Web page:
Eerie Short Film Celebrates the Beauty of Simplicity

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Some videos are best experienced at full screen, with headphones on. This is one of those videos.

At first, all you see are trees. Then you spot it: A teal dot cuts through the forestand zooms down an empty road. Soonanother point of lighting, this one red, comes into view and dedicates chase. Aforebodingscore plays as the narrative unspools, the two tinges racing across the hazy landscape toward an equivocal fate.

This three-minute experimental short is the job of designer Matt Pyke, founder of digital design studioUniversal Everything. He calls it Closer . And while it’sa greatexample of simple yet effective storytelling, it’s not the kind of thing Pyke is typically known for.A plenty of the film and animation work we do is very complex CGI, he says. Deem Walking City , the firm’s award-winning evolving video statue 😛 TAGEND

For Closer , Pyke wanted to try something different.The challenge I defined myself was, whats the smallest sum of information you can have in a scene and still create drama and feeling? Creators of all stripes know that self-imposed constraints can be a powerful source of original, impactful material( assure: Dieter Rams ,Chuck Jones ,Pixar ). ForPyke, the project would bea valuable workout inrestraint.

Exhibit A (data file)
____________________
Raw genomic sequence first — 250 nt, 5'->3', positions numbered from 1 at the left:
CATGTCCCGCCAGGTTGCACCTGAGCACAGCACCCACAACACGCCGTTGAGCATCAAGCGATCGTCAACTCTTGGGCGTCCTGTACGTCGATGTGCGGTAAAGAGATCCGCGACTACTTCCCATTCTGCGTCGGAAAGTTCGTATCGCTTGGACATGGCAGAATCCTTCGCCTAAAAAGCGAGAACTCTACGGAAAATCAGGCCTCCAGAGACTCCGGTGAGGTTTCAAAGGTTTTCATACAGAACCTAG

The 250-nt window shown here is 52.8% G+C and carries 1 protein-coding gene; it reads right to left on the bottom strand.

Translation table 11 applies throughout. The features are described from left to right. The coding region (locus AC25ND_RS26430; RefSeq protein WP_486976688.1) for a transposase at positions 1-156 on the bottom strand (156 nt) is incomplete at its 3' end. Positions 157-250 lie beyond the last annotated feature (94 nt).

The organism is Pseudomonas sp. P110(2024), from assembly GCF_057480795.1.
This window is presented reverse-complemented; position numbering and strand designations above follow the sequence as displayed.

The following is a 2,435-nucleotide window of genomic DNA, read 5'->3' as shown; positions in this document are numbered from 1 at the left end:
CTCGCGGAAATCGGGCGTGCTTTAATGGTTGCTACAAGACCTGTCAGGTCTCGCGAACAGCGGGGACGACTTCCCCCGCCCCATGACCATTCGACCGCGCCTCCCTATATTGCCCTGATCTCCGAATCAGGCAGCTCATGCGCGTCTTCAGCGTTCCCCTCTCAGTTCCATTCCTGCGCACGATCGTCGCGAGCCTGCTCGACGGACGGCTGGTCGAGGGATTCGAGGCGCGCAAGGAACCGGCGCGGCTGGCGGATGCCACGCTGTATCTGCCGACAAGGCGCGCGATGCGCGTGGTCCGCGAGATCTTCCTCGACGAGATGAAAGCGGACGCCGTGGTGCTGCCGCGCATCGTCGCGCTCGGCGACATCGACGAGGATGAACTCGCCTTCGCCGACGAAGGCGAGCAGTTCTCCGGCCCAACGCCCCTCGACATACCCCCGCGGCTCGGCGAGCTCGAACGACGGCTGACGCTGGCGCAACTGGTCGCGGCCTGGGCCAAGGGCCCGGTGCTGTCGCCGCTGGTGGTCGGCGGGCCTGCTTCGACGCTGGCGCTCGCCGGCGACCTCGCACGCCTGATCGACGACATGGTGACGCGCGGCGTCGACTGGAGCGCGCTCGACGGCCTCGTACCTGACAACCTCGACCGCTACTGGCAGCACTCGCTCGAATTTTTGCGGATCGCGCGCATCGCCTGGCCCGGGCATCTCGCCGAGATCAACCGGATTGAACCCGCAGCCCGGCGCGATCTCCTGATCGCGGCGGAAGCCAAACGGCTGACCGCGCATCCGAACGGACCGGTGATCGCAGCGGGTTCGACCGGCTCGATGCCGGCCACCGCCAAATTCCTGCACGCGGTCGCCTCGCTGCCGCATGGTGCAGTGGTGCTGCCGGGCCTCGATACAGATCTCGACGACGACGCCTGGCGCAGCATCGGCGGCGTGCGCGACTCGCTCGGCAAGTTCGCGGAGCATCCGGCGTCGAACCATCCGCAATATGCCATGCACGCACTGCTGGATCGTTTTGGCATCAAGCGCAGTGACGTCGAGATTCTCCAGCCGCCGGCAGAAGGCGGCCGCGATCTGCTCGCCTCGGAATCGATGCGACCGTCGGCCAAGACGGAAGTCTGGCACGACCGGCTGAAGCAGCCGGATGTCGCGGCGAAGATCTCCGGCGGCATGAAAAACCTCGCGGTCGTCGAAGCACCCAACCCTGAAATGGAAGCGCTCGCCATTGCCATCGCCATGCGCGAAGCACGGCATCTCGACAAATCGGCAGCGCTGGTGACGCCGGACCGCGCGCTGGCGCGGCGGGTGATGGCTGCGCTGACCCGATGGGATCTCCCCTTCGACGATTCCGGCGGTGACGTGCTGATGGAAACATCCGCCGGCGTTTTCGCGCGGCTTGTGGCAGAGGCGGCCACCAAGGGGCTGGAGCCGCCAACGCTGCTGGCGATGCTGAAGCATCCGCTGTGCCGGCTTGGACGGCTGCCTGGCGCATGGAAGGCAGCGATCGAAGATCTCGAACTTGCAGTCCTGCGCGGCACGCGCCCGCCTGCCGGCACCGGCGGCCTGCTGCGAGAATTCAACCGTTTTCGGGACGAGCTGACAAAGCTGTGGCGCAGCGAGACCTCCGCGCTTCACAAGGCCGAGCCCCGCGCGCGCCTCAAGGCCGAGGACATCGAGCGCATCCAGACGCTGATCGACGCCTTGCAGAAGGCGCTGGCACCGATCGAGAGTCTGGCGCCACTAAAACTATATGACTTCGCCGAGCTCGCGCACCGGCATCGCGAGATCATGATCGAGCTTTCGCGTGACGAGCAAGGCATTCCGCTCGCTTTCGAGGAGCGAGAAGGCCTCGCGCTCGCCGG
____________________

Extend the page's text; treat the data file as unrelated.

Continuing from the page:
He drew onhis surrounds for inspiration.Pyke lives in northern England, on the edge of Peak National Park. Every morning he wakes early and stroll his puppy through the foggy hills. On occasionhell notice a jogger, or a setof headlights, moving slowly in the distance. Youll get these tiny clues of humanity in these wide open spaces, he says. In Closer , Pyke reproduction these tracings of humanity withtwo pinpricks of illumination, and illustrates wide open space with dreary, pre-dawnphotographs of the park itself.

When combined withan eerie score composed by hisbrother, Simon, Pyke’s pixel-high charactersandashen photographslendthe film structure and tension. Are these corpuscles of light adversaries or friends? Are they falling in love, or is something more nefarious afoot? The ambiguity draws the spectator in, and carries her along. All in all , Closer doesn’tgive you much, but it gives you enough.

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